Much has been learned about Saturn’s system of moons in recent decades, thanks to the Voyager missions and the more recent surveys conducted by the Cassini spaceprobe. Between its estimated 150 moons and moonlets (only 53 of which have been identified and named) there is no shortage of scientific curiosities, and enough mysteries to keep astronomers here on Earth busy for decades.
Consider Mimas, which is often referred to as Saturn’s “Death Star Moon” on a count of its unusual appearance. Much like Saturn’s moons Tethys and Rhea, Mimas’ peculiar characteristics represents something of a mystery. Not only is it almost entirely composed ice, it’s coloration and surface features reveal a great deal about the history of the Saturnian (aka. Cronian) system. On top of that, it may even house an interior, liquid-water ocean.
Mimas takes its name from one of the Titans of Greek mythology, who were the sons and daughters of Cronus (the Greek equivalent to Jupiter). Mimas was an offspring of Gaia, born from the blood of the castrated Uranus, who eventually died during the struggle with the Olympian Gods for control of the universe.
Size, Mass and Orbit:
With a mean radius of 198.2 ± 0.4 km and a mass of about 3.75 ×1019 kg, Mimas is equivalent in size to 0.0311 Earths and 0.0000063 times as massive. Orbiting Saturn at an average distance (semi-major axis) of 185,539 km, it is the innermost of Saturn’s larger moons, and the 8th moon orbiting Saturn. It’s orbit also has a minor eccentricity of 0.0196, ranging from 181,902 km at periapsis and 189,176 km at apoapsis.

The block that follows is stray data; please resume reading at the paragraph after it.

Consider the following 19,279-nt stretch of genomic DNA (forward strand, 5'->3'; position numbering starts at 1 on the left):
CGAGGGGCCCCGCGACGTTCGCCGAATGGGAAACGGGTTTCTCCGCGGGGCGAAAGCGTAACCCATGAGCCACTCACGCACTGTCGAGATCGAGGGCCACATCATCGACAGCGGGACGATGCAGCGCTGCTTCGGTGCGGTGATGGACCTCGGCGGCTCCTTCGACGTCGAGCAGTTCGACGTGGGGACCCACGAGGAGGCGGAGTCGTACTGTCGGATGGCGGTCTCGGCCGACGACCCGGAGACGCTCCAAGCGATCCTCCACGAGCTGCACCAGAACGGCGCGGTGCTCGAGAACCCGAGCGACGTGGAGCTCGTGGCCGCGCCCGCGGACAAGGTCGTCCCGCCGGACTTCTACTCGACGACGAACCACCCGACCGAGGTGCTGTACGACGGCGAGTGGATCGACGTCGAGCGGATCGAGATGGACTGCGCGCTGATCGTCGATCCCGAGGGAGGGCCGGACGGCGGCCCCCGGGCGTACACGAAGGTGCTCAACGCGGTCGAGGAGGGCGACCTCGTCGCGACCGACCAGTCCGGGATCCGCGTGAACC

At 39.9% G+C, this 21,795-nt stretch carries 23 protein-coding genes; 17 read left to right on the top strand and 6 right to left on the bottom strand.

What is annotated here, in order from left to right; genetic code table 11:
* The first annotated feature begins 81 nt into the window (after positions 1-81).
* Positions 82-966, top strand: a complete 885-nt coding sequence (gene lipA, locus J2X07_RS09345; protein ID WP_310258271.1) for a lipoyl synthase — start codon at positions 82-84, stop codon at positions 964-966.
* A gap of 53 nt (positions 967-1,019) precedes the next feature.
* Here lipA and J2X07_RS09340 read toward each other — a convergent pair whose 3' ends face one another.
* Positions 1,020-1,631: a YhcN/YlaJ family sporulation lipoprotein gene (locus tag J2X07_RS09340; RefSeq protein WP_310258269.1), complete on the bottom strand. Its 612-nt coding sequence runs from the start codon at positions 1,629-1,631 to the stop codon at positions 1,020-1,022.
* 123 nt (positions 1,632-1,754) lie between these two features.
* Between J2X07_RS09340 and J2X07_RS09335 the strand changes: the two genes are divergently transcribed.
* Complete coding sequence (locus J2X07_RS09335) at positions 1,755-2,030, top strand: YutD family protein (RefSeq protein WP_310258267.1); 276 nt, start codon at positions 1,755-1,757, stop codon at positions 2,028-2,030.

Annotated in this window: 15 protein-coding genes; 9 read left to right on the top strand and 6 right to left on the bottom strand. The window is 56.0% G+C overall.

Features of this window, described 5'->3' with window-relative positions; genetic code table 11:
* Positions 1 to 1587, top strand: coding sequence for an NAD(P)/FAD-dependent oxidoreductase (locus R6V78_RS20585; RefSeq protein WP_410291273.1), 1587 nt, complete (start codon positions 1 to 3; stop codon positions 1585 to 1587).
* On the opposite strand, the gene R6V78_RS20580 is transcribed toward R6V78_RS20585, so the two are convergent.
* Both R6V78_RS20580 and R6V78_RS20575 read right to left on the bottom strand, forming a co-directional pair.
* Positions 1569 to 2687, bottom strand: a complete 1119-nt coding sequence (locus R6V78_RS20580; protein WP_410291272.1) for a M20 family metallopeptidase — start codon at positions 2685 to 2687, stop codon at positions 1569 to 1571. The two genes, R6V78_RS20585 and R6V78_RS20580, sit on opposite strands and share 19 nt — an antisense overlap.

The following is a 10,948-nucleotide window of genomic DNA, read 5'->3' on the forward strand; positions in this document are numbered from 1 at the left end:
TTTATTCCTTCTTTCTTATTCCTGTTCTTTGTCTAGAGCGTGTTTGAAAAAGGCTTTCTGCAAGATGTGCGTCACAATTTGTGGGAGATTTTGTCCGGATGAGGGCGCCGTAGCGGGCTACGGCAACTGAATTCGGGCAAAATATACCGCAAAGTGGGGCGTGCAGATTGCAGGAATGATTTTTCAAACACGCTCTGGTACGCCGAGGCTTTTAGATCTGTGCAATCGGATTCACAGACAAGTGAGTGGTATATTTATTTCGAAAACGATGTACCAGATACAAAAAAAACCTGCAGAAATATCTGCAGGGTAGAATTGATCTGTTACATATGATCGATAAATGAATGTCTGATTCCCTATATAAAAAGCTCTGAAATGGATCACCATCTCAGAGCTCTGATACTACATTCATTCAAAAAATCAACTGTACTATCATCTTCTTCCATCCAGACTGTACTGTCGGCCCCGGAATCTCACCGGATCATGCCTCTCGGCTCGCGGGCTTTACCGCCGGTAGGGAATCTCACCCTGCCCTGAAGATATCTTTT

With an estimated orbital velocity of 14.28 km/s, Mimas takes 0.942 days to complete a single orbit of Saturn. Like many of Saturn’s moons. Mimas rotation period is synchronous to its orbital period, which means it keeps one face constantly pointing towards the planet. Mimas is also in a 2:1 mean-motion resonance with the larger moon Tethys, and in a 2:3 resonance with the outer F Ring shepherd moonlet, Pandora.
Composition and Surface Features:
Mimas’ mean density of 1.1479 ± 0.007 g/cm³ is just slightly higher than that of water (1 g/cm³), which means that Mimas is mostly composed of water ice, with just a small amount of silicate rock. In this respect, Mimas is much like Tethys, Rhea, and Dione – moon’s of Saturn that are primarily composed of water ice.